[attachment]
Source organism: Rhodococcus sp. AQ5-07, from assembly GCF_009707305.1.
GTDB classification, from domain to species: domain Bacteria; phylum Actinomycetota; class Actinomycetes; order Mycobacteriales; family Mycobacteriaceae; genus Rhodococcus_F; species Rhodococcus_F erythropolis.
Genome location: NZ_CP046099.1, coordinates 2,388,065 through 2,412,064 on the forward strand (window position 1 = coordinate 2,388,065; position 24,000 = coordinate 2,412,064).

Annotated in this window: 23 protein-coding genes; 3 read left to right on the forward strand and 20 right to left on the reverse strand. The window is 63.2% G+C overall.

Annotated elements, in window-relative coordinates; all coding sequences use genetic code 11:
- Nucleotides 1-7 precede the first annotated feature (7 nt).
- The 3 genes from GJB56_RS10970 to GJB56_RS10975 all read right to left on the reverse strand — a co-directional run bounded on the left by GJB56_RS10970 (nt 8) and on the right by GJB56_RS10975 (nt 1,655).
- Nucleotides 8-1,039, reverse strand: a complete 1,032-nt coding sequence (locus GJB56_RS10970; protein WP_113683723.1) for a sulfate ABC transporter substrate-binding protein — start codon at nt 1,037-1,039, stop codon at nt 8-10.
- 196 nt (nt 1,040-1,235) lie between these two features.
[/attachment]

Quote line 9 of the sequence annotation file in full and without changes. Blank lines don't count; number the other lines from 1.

- 196 nt (nt 1,040-1,235) lie between these two features.